Motivation and Culture

Studies of motivation try to explain the initiation, persistence, and intensity of behavior (Geen 1995; see also MOTIVATION). Culture, learned schemas shared by some people due to common, humanly mediated experiences, as well as the practices and objects creating and created by these schemas, plays a large role in nearly all human behavior. Even such biologically adaptive motivations as hunger and sex instigate somewhat different behaviors in different societies, depending on learned schemas for desirable objects, appropriate and effective ways to obtain these, and skills for doing so (Mook 1987).

The motivational effects of culturally variable beliefs can be illustrated by considering causal attribution processes. Weiner (1991) argues that we are unlikely to persist at a voluntary behavior if we have failed in the past and we attribute that failure to an unchanging and uncontrollable aspect of ourselves or the situation. Some studies show that people in Japan tend to attribute poor academic performance to insufficient effort, while people in the United States give greater weight than do their Japanese counterparts to lack of ability (Markus and Kitayama 1991; Weiner 1991). Given these assumptions, U.S. schoolchildren who receive poor grades should thereafter put less effort into their schoolwork, while Japanese schoolchildren who receive poor grades should increase their effort.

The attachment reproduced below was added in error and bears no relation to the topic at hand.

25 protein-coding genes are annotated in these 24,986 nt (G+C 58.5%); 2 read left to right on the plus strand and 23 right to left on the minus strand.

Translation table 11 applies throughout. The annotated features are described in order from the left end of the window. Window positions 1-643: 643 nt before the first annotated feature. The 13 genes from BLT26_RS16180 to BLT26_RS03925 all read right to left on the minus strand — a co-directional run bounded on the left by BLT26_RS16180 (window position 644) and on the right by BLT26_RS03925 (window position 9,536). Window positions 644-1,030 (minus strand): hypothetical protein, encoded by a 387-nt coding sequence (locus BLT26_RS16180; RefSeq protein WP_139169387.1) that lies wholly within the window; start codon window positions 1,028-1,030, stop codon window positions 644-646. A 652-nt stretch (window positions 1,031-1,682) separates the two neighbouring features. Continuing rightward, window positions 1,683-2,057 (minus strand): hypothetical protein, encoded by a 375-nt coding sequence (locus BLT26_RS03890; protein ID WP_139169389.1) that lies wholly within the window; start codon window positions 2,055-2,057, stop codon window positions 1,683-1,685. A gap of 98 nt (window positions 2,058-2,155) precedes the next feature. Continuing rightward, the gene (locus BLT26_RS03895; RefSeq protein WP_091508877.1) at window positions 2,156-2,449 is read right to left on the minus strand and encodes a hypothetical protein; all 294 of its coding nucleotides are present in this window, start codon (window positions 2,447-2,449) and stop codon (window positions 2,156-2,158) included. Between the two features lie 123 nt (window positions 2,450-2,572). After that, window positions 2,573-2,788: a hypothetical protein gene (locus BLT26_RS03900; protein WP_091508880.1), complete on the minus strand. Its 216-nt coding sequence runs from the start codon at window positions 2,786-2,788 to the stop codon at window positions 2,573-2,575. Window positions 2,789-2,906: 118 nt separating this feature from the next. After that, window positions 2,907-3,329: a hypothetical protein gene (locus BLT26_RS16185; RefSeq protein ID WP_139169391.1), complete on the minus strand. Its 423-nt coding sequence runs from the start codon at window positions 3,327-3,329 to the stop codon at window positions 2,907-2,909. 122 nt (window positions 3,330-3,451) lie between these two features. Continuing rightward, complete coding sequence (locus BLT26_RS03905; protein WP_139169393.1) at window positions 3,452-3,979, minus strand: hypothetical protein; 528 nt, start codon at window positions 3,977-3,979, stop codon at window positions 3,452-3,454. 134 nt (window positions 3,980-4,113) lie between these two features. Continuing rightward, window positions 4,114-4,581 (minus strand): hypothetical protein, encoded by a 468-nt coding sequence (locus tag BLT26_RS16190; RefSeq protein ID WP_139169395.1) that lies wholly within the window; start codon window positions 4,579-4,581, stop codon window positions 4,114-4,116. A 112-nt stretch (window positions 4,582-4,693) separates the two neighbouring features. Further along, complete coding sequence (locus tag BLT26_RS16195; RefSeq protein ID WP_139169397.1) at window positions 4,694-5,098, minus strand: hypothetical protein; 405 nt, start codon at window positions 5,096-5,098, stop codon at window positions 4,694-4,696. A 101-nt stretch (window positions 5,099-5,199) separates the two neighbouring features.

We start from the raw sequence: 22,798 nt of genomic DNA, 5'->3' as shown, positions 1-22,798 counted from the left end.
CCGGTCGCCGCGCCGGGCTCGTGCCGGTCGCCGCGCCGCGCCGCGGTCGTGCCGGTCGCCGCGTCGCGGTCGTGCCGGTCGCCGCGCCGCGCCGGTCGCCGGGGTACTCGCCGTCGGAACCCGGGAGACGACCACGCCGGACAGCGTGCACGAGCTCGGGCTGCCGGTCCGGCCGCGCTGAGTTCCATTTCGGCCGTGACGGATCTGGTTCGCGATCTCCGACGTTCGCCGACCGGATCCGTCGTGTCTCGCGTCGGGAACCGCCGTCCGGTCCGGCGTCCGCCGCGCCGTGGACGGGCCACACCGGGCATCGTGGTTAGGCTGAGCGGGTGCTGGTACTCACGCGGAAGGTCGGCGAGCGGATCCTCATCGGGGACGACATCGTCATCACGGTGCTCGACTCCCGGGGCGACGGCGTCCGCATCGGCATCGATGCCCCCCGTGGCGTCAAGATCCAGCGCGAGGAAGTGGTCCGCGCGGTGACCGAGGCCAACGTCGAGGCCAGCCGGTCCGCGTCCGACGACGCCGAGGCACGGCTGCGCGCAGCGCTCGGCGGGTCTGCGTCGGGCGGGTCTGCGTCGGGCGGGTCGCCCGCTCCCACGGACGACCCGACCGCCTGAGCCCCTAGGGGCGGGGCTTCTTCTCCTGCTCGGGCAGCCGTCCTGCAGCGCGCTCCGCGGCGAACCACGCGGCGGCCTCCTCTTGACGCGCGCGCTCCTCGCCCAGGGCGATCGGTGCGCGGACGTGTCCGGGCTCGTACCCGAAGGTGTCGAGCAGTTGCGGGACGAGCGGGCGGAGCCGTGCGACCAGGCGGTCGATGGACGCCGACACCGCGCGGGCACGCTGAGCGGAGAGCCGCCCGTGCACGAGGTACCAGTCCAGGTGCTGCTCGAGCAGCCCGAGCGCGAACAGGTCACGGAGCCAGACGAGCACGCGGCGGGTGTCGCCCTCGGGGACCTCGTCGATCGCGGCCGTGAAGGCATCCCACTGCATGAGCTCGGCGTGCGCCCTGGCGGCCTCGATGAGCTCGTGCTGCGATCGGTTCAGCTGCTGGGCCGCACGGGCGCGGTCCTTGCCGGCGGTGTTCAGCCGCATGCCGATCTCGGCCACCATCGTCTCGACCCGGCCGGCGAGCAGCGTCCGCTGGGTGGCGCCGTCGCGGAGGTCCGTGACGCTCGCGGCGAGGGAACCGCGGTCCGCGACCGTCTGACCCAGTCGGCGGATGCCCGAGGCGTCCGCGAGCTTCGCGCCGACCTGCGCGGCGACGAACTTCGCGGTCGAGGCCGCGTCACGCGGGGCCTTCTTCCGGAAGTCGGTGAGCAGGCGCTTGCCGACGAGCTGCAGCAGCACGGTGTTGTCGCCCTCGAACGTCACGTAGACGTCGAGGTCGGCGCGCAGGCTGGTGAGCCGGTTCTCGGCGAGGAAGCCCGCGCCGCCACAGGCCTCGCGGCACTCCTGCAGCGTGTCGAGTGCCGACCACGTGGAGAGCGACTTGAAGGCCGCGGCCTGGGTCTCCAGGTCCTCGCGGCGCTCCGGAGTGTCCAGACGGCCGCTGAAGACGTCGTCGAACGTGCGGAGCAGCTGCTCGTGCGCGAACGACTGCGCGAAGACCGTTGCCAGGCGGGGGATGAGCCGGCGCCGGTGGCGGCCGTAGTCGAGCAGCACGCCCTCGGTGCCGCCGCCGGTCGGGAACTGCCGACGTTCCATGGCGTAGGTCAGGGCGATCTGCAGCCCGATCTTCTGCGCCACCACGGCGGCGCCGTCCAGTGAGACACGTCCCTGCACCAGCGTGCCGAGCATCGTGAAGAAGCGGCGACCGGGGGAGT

Is there a fixed, limited number of universal basic motives, which vary cross-culturally only in their strength? Or is cross-cultural variation qualitative as well as quantitative, making it impossible to delimit universally applicable basic motives? McClelland (1985; Weinberger and McClelland 1990) has argued for the first position. He has found cross-societal as well as intrasocietal differences in the average levels of such basic motives as achievement and affiliation, and he posits that human as well as other animal behavior is motivated by a limited set of stable, "implicit motives" such as these, which draw on the "natural incentive" of neurohormone release. Cantor and her colleagues (1986), by contrast, focus on idiosyncratically variable self-concepts. These are conscious, change over time, and include a variety of understandings and images, positive and negative roles and behaviors in the past and present as well as various future "possible selves," namely, "those selves that individuals could become, would like to become, or are afraid of becoming" (p. 99). They illustrate the possible variability among such self-conceptions with the example of students preparing for a final examination. One, fearing exposure as a fraud, parties the night before the exam so that no one will attribute her failure to lack of ability. Another, having a feared "careless failure" possible self, studies very hard. The enormous variability among such self- conceptions, even within a single society, suggests the potential for limitless cross-cultural variation. Markus and Kitayama (1991), on the other hand, while continuing to link motivation to self-conceptions, posit a general distinction between societies with conceptions of self as independent of others and societies with conceptions of self as interdependent with others (see also Miller 1997). D'Andrade (1992) likewise advocates the infinite variability position. Discussing the potential for a wide variety of schemas (not just self or conscious schemas) to function as goals, he offers as a classic example from the ethnographic literature the intensity of most Nuers's interest in cattle (Evans-Pritchard 1947).